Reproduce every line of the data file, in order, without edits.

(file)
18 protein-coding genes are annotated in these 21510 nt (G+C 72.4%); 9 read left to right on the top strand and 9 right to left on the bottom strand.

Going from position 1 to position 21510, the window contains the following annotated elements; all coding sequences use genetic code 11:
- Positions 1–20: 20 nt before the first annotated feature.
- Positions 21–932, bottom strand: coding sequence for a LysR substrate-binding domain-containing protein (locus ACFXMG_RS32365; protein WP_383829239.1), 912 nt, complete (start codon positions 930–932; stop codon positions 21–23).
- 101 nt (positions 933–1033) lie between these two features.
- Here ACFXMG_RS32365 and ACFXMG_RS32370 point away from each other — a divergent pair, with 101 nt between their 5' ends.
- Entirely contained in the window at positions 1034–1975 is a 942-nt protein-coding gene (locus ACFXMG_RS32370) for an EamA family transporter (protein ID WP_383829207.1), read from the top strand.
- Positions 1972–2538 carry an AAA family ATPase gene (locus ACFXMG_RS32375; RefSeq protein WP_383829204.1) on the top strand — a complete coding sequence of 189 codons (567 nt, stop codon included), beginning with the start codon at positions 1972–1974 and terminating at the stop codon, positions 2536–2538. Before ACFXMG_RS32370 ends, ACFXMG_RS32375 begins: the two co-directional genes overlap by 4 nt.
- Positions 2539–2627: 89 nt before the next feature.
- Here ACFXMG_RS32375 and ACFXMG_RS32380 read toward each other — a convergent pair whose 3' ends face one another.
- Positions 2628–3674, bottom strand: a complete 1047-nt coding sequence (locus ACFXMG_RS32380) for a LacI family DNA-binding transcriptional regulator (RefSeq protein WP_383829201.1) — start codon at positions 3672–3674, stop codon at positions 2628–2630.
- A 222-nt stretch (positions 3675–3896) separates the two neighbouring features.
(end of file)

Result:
18 protein-coding genes are annotated in these 21510 nt (G+C 72.4%); 9 read left to right on the top strand and 9 right to left on the bottom strand.

Going from position 1 to position 21510, the window contains the following annotated elements; all coding sequences use genetic code 11:
- Positions 1–20: 20 nt before the first annotated feature.
- Positions 21–932, bottom strand: coding sequence for a LysR substrate-binding domain-containing protein (locus ACFXMG_RS32365; protein WP_383829239.1), 912 nt, complete (start codon positions 930–932; stop codon positions 21–23).
- 101 nt (positions 933–1033) lie between these two features.
- Here ACFXMG_RS32365 and ACFXMG_RS32370 point away from each other — a divergent pair, with 101 nt between their 5' ends.
- Entirely contained in the window at positions 1034–1975 is a 942-nt protein-coding gene (locus ACFXMG_RS32370) for an EamA family transporter (protein ID WP_383829207.1), read from the top strand.
- Positions 1972–2538 carry an AAA family ATPase gene (locus ACFXMG_RS32375; RefSeq protein WP_383829204.1) on the top strand — a complete coding sequence of 189 codons (567 nt, stop codon included), beginning with the start codon at positions 1972–1974 and terminating at the stop codon, positions 2536–2538. Before ACFXMG_RS32370 ends, ACFXMG_RS32375 begins: the two co-directional genes overlap by 4 nt.
- Positions 2539–2627: 89 nt before the next feature.
- Here ACFXMG_RS32375 and ACFXMG_RS32380 read toward each other — a convergent pair whose 3' ends face one another.
- Positions 2628–3674, bottom strand: a complete 1047-nt coding sequence (locus ACFXMG_RS32380) for a LacI family DNA-binding transcriptional regulator (RefSeq protein WP_383829201.1) — start codon at positions 3672–3674, stop codon at positions 2628–2630.
- A 222-nt stretch (positions 3675–3896) separates the two neighbouring features.